“Float” 18x24in, Acrylic, marker, colored pencil on wood panel. Erik Abel 2016
My eyeball was on fire. That’s what it felt like. It was pitch black, I couldn’t hear a sound and I was floating in a puddle of warm water with about 800 pounds of epson salt dissolved into it. That much salt and that little water made it thick and slippery… and very irritating if it made it’s way into an eyeball.
During the month of January I was lucky enough to be offered an artist residency at Prana Wellness Center in Astoria, Oregon. The program was simple; Take a dip in the sensory deprivation tank for a 90 minute session, 3 weeks in a row and then create a piece of art based on the experience. I was all about it. Joe Rogan’s podcast has helped float tanks gain popularity over the last few years. That’s where I learned about them and had been wanting to try it out. I’ve expressed my advocation for the use of psychedelics in posts before, and the possibility of having a powerful mind altering experience without the use of drugs was exciting.
Back to my first float… Prana is a cozy little spot in downtown Astoria. When you walk in, there are a ton of awesome succulents in the window front, a comfy couch and chairs with shelves full of crystals and magic potions everywhere. The owner Leigh is a lucky girl, she happened to get her hands on several awesome Blaine Fontana originals that she has spread around the walls. There’s art and prints from other local artists as well. I was led back to the float room where the space ship is, given some basic tips and I was on my own with my thoughts for the next 90 minutes.
A quick shower, earplugs in, and into the space ship I went. The air is humid, and along with the water, it’s at exact skin temperature so you can’t really feel where the air stops and the water starts. I let the hatch close. No more light or sound. I slowly slipped onto my back and spread out in the water. All of a sudden, I felt like I was hurtling and spinning through outer space. It felt similar to vertigo but once the water calmed down the sensation stopped. It’s impossible to sink. There is so much salt in the water that you almost float above it. I must have spent the first 30 minutes just tripping out doing little experiments with buoyancy and getting the hang of the space and which position was the most comfortable to be in. It was harder to relax than I thought it would be. I suck at falling asleep because my brain just has it’s own party non-stop, so shutting down my mind has always been a problem. I hoped that floating around in total darkness and silence in outer space would help me slip away, but it just wasn’t happening. When I finally mellowed out, that’s when a drop of water rolled into my eye. That was not good (see first paragraph) but with enough blinking it eventually it went away. At that point I was kinda over the first float, I just couldn’t chill out and I was getting antsy. I got the little knock that time was up and I was on my way.
When I walked out the door and turned down the street I was literally facing a weed shop (Go Oregon! So proud of you!). I walked in, asked the bud tender for the most relaxing, sleepy, mellow stuff he had, and I brought a beautiful little nugget home. SO sticky, SO stinky and SO much for trying this whole thing sober!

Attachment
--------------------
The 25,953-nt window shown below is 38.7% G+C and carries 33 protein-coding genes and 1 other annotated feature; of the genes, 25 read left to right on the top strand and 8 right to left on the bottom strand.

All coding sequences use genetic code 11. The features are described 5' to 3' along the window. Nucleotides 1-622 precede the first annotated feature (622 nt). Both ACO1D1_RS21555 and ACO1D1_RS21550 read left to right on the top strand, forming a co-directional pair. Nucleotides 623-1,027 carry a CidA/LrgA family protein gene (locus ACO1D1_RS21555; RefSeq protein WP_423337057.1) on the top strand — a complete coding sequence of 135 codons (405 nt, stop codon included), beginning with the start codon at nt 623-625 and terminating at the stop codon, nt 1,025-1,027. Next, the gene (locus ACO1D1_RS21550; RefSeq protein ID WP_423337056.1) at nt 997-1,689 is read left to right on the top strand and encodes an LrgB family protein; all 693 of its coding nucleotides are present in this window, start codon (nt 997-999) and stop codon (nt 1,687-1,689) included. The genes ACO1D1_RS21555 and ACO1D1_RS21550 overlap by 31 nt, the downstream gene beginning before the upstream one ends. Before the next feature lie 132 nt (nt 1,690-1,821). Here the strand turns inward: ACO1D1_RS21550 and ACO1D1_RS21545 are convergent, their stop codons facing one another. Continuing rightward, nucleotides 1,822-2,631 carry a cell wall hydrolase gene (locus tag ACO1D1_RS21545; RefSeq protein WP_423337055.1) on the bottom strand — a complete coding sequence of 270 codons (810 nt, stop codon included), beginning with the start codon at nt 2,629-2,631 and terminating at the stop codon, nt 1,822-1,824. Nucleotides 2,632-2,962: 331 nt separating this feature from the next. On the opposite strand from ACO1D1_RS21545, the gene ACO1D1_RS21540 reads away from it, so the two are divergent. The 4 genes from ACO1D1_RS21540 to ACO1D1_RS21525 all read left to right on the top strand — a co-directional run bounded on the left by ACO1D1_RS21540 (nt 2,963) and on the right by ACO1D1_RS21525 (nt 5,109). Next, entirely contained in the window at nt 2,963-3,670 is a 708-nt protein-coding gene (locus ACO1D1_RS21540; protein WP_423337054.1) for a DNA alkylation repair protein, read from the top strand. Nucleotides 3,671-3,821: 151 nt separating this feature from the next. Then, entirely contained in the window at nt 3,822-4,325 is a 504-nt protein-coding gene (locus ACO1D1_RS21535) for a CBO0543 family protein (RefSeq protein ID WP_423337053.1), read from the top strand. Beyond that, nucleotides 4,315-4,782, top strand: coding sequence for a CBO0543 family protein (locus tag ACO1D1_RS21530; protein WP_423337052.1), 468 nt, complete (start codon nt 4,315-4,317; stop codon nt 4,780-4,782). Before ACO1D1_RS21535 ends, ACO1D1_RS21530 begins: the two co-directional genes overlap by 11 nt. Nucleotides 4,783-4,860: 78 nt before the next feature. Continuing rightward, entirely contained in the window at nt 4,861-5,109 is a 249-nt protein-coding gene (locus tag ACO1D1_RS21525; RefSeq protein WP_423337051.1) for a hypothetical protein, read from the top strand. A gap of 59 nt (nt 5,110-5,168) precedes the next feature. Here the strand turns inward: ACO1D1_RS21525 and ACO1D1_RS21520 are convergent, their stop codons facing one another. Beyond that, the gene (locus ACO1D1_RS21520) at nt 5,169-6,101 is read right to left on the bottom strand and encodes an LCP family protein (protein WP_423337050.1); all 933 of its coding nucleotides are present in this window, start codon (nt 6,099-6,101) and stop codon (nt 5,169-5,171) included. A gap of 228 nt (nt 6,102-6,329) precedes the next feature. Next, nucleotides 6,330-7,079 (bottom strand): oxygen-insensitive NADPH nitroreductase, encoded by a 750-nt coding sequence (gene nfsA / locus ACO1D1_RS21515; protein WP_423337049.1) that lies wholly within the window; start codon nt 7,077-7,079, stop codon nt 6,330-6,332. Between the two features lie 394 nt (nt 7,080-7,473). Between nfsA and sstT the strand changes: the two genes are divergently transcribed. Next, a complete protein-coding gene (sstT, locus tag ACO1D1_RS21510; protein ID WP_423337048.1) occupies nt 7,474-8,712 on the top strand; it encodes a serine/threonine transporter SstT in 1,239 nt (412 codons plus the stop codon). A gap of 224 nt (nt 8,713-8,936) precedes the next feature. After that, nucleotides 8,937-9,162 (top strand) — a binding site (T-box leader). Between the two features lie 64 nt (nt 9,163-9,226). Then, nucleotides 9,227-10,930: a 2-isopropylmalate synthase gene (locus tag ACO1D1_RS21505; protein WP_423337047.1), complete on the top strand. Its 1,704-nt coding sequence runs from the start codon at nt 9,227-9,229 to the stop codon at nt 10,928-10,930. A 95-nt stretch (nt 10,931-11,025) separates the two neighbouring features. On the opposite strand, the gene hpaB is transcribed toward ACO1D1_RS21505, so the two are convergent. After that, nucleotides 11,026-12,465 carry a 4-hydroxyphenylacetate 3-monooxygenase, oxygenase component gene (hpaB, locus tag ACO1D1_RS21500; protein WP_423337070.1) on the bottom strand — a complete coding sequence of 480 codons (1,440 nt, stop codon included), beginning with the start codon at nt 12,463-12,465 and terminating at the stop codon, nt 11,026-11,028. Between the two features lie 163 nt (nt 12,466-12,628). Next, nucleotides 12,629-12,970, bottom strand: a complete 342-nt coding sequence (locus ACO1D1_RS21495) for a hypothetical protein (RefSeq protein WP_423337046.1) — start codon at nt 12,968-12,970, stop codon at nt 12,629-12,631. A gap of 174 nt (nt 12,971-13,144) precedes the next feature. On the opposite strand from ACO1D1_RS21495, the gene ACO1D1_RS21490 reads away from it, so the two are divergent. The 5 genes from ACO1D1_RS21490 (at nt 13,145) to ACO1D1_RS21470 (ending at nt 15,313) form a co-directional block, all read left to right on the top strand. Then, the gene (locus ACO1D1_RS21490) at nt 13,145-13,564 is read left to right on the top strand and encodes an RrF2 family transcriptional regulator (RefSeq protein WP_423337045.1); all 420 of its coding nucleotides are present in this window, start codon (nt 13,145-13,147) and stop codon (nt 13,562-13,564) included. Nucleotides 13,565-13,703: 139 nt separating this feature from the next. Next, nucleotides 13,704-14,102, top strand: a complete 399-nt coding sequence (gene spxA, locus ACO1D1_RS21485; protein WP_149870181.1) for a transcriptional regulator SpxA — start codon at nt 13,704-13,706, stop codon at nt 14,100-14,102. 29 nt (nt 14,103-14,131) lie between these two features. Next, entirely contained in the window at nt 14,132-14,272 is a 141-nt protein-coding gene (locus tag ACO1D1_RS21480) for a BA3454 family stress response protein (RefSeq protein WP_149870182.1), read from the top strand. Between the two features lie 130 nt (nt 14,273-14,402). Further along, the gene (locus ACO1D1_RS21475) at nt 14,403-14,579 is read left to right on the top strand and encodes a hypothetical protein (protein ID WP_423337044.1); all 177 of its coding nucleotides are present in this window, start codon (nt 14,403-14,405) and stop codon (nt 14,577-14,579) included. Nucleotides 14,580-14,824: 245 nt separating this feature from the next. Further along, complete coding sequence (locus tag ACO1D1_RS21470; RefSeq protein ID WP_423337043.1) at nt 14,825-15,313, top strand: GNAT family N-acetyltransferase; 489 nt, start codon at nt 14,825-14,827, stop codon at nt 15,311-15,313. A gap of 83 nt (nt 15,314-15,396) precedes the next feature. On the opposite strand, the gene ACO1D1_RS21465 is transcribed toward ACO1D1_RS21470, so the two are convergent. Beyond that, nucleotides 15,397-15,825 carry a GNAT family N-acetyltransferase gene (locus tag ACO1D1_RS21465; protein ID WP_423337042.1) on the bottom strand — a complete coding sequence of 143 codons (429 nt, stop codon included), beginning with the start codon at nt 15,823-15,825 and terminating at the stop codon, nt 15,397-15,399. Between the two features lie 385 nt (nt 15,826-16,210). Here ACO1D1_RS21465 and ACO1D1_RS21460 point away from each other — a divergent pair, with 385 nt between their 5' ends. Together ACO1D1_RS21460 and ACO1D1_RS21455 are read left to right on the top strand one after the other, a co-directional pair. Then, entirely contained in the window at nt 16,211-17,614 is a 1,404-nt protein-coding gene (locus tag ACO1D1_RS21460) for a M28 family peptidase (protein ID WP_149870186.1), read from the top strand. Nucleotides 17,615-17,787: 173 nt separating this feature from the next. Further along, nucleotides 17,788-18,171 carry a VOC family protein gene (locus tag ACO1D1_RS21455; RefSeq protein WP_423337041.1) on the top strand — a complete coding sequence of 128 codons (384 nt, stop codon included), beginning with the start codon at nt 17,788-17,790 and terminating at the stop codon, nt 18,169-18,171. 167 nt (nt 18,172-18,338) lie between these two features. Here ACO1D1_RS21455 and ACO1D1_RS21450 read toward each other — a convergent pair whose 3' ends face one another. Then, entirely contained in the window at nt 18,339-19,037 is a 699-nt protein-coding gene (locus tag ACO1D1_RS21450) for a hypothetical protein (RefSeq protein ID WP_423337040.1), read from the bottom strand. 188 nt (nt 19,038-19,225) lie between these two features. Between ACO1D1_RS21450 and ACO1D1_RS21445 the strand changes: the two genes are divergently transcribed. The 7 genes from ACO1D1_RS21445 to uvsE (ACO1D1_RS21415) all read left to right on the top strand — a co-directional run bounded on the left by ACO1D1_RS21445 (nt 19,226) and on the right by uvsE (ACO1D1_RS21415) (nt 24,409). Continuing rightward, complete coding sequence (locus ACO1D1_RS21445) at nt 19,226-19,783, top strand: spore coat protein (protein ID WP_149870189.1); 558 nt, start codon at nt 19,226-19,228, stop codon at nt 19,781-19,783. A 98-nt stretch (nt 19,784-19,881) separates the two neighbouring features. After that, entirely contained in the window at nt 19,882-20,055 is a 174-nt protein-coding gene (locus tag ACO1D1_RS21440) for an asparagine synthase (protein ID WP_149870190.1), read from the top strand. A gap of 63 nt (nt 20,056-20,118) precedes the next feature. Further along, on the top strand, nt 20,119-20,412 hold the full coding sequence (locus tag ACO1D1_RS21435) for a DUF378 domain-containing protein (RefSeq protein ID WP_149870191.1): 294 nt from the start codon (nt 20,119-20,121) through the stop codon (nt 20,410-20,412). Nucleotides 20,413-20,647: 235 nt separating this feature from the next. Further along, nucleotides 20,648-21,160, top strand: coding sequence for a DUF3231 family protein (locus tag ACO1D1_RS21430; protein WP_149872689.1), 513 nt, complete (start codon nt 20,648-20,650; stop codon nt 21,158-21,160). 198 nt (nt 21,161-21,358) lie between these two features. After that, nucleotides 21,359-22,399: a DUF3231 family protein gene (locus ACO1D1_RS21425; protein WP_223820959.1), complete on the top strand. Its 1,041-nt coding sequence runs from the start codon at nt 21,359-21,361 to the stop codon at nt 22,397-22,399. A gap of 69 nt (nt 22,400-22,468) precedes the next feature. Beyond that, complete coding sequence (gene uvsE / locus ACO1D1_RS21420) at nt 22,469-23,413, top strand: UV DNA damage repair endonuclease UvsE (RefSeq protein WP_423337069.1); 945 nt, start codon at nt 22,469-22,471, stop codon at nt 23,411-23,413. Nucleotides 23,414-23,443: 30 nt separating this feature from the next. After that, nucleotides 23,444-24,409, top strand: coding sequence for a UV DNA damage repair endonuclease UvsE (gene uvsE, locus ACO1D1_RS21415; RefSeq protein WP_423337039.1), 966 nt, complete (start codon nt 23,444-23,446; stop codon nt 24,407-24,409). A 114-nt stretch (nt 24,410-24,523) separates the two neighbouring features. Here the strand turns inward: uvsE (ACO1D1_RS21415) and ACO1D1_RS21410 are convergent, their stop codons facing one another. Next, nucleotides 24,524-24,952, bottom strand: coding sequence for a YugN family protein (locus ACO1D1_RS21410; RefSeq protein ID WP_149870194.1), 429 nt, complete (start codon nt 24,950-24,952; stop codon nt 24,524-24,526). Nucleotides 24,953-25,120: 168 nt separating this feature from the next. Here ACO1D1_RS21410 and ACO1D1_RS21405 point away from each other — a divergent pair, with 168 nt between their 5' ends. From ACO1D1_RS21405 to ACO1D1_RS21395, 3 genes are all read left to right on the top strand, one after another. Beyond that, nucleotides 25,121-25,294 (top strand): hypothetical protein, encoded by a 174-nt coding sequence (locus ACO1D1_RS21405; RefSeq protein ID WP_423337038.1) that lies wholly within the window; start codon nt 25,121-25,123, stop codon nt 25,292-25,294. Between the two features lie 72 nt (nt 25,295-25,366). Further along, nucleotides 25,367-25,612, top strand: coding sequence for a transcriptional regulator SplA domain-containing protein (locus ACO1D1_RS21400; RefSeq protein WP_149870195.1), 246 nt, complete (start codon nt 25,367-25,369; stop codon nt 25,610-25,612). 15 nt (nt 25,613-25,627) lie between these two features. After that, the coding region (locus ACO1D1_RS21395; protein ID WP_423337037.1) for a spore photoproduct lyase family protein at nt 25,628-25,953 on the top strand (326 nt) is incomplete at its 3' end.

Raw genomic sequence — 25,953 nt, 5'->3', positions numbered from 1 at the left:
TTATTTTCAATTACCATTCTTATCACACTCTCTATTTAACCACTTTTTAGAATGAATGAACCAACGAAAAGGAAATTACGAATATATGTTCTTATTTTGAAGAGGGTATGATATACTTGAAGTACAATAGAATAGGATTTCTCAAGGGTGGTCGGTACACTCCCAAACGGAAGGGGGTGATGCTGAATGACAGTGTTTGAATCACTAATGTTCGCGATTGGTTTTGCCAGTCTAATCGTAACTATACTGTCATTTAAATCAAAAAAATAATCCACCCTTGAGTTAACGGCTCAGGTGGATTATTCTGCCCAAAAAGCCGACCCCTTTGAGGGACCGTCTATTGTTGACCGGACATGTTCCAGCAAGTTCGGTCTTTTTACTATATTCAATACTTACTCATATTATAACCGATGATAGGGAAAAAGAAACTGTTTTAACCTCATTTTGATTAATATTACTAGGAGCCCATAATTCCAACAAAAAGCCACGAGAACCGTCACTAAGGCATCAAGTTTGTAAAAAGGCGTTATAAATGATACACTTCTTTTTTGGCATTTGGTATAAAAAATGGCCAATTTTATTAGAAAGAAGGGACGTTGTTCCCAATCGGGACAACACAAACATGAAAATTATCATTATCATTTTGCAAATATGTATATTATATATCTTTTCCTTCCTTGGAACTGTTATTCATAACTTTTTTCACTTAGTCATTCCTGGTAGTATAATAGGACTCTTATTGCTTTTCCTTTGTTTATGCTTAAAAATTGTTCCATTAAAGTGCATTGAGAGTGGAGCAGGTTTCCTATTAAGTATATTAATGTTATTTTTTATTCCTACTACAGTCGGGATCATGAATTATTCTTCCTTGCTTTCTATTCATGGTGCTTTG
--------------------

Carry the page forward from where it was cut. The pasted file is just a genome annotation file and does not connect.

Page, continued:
The following week I was determined to have a good float. I did some stretching and breathing before I got there, ate some snacks so I wouldn’t get hungry and made the point that I was going to focus and meditate on art making. So I took a little toke and then proceeded to get my float on.
Let’s just say, the medicine helped. I slipped out of reality in no time. Now that I’d spent 90 minutes the first time investigating the whole tank situation, I was able to relax and drift off to some interesting places. Things turned very introspective at times. And other times I would just get lost down these deep tunnels of thought only to come crashing out of it with giant gasps for air. I saw things. I felt things. I may have figured some things out.
90 minutes went by in what maybe seemed like 20 minutes. I wanted to stay in there for 5 more hours. I now understood what all the hype was about.
I got out, showered and got dressed and felt like I was just floating around. Leigh offered me some tea as I sat on the couch recounting my experience. For the entire rest of the night I was on a cloud.
My 3rd and last float went similar to the 2nd one but not as intense, again, I got a little help from the medicine. It was in this last float that I realized my art piece for this residency was going to be an abstract self portrait in a way. I floated on home and went straight into this painting.
The float experience was amazing, but I was surprised at how much more personal growth came directly from the experience of creating this single piece of art work. Although it make not look like it, I discovered and opened several doors for new techniques and inspirations. One of the things I realized while I was painting, kinda hit me hard. As a working artist, I rarely have time to make art for me. It’s either for a client or a gallery, that’s how life gets paid for. I don’t make art to keep for myself anymore. There was a completely different approach and feeling to know this piece was staying with me. There was something to tap into there that doesn’t happen when I’m normally painting. I’m excited to see where things go.
P.S. – Thanks for the experience Leigh!